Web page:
“It’s my own fault,” he said presently. “I’ve chucked away my life to the gold-demon. And now there is nothing left to me. You were wise in your generation. You may thank your stars, Perry, that when I wanted you to join me, you had the sense to refuse. When I heard you were married I called you a fool. But—I know better now.”
He paused. He had been speaking with a force that was almost passionate. When he continued his tone had changed.
“That is why you find me a trifle less surly than I used to be,” he said. “I used to hate my fellow-creatures. And now I would give all my money in exchange for a few disinterested friends. I’m sick of my lonely life. But for all that, I shall live and die alone.”
“You make too much of it,” said Clinton.
“Perhaps. But you can’t expect a man who has been into Paradise to be exactly happy when he is thrust outside.”
Clinton took up the evening paper without comment. Merefleet had never before spoken so openly to him. He realised that the man’s loneliness must oppress him heavily indeed thus to master his reserve.
“What news?” said Merefleet, after a pause.
“Nothing,” said Clinton. “Plague on the Continent. Railway mishap on the Great Northern. Another American Disaster.”
“What’s that?” said Merefleet with a touch of interest.
“Electric car accident. Ralph Warrender among the victims.”
“Warrender! What! Is he dead?”
“Yes. Killed instantaneously. Did you know him?”
“I have met him in business. I wasn’t intimate with him.”
“Isn’t he the man whose first wife was killed in a railway accident?” said Clinton reflectively, glad to have diverted Merefleet’s thoughts. “I thought so. I met her once and was so smitten with her that I purchased her portrait forthwith. The most marvellous woman’s face I ever saw. The man I got it from spoke of her with the most appalling enthusiasm. ’Mab Warrender!’ he said. ’If she is not the loveliest woman in U.S., I guess the next one would strike us blind.’ Here! I’ll show it you. Netta wants me to frame it.”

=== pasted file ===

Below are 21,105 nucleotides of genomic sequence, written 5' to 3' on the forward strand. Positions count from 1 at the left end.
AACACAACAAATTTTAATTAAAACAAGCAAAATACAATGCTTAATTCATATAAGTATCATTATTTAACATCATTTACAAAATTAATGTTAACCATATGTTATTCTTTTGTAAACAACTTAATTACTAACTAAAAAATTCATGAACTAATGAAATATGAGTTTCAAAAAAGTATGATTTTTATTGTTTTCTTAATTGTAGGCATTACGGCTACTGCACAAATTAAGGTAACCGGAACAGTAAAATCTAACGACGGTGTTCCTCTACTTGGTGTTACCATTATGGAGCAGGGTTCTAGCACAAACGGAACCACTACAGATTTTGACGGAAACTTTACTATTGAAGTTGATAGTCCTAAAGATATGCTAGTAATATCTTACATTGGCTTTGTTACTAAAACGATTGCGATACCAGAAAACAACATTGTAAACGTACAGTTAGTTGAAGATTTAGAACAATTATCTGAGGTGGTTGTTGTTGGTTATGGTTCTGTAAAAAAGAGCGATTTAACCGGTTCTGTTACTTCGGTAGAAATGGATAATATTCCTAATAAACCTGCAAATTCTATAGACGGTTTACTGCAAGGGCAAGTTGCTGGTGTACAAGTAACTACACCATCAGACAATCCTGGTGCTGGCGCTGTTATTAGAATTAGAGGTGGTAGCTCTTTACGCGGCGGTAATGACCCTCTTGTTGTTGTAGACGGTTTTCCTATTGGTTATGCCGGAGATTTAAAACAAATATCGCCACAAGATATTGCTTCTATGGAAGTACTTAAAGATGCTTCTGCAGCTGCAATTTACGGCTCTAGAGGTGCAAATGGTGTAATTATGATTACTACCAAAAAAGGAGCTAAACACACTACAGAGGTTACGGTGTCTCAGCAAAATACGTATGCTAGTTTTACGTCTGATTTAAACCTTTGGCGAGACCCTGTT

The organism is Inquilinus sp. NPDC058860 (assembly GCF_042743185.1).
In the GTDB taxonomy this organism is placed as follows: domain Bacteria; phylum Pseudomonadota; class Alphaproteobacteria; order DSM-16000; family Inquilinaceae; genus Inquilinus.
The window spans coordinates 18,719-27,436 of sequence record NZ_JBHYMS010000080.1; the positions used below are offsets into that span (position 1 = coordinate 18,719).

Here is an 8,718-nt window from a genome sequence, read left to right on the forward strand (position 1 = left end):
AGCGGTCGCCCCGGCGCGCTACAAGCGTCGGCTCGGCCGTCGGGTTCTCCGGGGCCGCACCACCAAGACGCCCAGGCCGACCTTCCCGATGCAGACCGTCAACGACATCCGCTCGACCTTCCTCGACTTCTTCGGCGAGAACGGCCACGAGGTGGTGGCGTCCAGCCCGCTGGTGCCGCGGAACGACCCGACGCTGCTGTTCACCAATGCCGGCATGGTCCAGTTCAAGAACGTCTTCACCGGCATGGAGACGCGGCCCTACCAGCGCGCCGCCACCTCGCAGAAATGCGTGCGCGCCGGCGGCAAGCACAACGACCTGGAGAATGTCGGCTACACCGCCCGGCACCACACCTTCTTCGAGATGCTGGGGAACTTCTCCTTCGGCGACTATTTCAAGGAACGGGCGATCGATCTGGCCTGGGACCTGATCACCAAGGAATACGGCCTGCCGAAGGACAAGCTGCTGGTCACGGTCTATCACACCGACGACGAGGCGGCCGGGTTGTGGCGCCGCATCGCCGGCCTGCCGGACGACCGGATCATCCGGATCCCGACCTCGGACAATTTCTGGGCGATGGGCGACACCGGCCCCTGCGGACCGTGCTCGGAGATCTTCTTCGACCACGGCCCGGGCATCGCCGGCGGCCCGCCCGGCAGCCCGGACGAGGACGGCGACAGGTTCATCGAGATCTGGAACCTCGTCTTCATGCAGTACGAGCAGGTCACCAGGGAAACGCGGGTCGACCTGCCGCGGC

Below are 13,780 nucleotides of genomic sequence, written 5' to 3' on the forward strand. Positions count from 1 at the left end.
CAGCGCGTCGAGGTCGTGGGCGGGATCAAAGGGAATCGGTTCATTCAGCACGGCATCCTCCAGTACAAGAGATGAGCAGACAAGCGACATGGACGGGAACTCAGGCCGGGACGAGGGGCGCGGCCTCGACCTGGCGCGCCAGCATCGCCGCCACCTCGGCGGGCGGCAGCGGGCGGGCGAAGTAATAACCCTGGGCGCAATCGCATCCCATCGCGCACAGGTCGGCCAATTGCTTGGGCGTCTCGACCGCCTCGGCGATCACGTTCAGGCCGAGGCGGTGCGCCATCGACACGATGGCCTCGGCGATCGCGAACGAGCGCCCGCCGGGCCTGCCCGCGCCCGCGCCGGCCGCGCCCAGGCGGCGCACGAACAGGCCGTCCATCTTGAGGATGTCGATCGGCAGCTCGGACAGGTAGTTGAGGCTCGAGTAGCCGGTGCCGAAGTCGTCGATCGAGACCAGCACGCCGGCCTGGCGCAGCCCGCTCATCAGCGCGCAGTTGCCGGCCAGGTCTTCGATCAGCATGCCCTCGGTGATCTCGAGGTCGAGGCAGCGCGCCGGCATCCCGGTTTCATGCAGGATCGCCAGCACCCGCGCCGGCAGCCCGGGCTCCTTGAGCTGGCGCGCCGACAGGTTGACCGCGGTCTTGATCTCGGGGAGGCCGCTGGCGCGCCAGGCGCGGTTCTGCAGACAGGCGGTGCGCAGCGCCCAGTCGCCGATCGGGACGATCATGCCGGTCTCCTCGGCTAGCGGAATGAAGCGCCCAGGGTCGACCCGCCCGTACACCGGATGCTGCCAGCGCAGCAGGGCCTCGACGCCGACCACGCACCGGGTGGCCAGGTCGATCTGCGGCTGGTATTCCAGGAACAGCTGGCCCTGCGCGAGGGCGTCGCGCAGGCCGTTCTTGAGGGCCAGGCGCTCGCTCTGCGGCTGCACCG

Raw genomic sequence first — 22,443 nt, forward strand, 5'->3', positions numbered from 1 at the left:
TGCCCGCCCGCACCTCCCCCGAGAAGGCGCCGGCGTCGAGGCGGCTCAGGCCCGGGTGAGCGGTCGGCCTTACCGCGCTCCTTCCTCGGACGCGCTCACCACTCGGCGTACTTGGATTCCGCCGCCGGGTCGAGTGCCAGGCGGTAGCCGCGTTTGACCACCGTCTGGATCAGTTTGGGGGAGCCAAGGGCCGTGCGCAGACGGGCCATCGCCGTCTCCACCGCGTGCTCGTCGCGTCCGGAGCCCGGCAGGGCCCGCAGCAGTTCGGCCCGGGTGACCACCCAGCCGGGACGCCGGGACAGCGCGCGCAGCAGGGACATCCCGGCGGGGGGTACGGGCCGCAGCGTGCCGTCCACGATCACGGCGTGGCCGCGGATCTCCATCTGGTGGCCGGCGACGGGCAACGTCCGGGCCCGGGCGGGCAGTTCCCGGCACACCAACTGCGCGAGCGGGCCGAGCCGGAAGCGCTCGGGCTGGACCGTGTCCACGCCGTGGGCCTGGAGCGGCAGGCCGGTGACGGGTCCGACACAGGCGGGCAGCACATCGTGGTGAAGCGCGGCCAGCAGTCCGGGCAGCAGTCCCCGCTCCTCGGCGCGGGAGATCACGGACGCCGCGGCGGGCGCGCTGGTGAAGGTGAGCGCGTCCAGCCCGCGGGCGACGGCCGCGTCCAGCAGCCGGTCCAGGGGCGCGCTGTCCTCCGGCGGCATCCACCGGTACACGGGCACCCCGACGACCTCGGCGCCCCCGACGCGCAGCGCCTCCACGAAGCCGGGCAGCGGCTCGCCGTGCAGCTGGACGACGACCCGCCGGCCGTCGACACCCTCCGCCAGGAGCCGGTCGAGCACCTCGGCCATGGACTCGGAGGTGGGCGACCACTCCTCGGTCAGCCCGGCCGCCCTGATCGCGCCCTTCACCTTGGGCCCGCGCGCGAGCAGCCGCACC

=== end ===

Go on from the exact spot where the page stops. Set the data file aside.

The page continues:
Clinton got up and took a book from a cupboard. Merefleet was watching him with strained eyes. His heart was thumping as if it would choke him. He rose as Clinton laid the picture before him, and steadied himself unconsciously by his friend’s shoulder.
Clinton glanced at him in some surprise.
“Hullo!” he said. “A friend of yours, was she? My dear fellow, I’m sorry. I didn’t know.”
But Merefleet hung over the picture with fascinated eyes. And his answer came with a curiously strained laugh, that somehow rang exultant.
“Yes, a friend of mine, old chap,” he said. “It’s a wonderful face, isn’t it? But it doesn’t do her justice. I shouldn’t frame it if I were you.”